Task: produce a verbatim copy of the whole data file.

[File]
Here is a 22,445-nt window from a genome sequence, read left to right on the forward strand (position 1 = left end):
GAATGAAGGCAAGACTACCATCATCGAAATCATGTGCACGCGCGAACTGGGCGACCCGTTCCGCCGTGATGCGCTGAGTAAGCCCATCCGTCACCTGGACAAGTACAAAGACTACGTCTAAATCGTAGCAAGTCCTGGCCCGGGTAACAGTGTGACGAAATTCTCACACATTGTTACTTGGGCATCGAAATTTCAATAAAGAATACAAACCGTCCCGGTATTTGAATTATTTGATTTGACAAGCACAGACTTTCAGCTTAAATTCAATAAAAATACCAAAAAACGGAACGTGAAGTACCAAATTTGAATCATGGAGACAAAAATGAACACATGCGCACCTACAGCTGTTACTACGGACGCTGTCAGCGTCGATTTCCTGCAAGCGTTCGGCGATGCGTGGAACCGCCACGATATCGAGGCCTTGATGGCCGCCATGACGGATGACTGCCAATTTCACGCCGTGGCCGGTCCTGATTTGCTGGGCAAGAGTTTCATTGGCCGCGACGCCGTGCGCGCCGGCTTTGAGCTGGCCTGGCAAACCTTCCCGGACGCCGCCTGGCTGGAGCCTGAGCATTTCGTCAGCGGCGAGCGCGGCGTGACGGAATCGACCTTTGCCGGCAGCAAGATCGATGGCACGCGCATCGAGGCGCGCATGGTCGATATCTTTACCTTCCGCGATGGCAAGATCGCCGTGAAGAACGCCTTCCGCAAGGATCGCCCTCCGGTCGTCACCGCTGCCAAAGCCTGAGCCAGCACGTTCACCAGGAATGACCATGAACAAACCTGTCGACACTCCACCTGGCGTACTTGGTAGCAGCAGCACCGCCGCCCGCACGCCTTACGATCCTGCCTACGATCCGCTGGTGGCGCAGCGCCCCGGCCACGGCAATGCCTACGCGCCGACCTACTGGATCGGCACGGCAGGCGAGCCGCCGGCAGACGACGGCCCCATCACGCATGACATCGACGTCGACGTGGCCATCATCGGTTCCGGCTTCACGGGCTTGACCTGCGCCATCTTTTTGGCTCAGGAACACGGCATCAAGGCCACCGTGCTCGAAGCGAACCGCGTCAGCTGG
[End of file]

Here is a 22,445-nt window from a genome sequence, read left to right on the forward strand (position 1 = left end):
GAATGAAGGCAAGACTACCATCATCGAAATCATGTGCACGCGCGAACTGGGCGACCCGTTCCGCCGTGATGCGCTGAGTAAGCCCATCCGTCACCTGGACAAGTACAAAGACTACGTCTAAATCGTAGCAAGTCCTGGCCCGGGTAACAGTGTGACGAAATTCTCACACATTGTTACTTGGGCATCGAAATTTCAATAAAGAATACAAACCGTCCCGGTATTTGAATTATTTGATTTGACAAGCACAGACTTTCAGCTTAAATTCAATAAAAATACCAAAAAACGGAACGTGAAGTACCAAATTTGAATCATGGAGACAAAAATGAACACATGCGCACCTACAGCTGTTACTACGGACGCTGTCAGCGTCGATTTCCTGCAAGCGTTCGGCGATGCGTGGAACCGCCACGATATCGAGGCCTTGATGGCCGCCATGACGGATGACTGCCAATTTCACGCCGTGGCCGGTCCTGATTTGCTGGGCAAGAGTTTCATTGGCCGCGACGCCGTGCGCGCCGGCTTTGAGCTGGCCTGGCAAACCTTCCCGGACGCCGCCTGGCTGGAGCCTGAGCATTTCGTCAGCGGCGAGCGCGGCGTGACGGAATCGACCTTTGCCGGCAGCAAGATCGATGGCACGCGCATCGAGGCGCGCATGGTCGATATCTTTACCTTCCGCGATGGCAAGATCGCCGTGAAGAACGCCTTCCGCAAGGATCGCCCTCCGGTCGTCACCGCTGCCAAAGCCTGAGCCAGCACGTTCACCAGGAATGACCATGAACAAACCTGTCGACACTCCACCTGGCGTACTTGGTAGCAGCAGCACCGCCGCCCGCACGCCTTACGATCCTGCCTACGATCCGCTGGTGGCGCAGCGCCCCGGCCACGGCAATGCCTACGCGCCGACCTACTGGATCGGCACGGCAGGCGAGCCGCCGGCAGACGACGGCCCCATCACGCATGACATCGACGTCGACGTGGCCATCATCGGTTCCGGCTTCACGGGCTTGACCTGCGCCATCTTTTTGGCTCAGGAACACGGCATCAAGGCCACCGTGCTCGAAGCGAACCGCGTCAGCTGG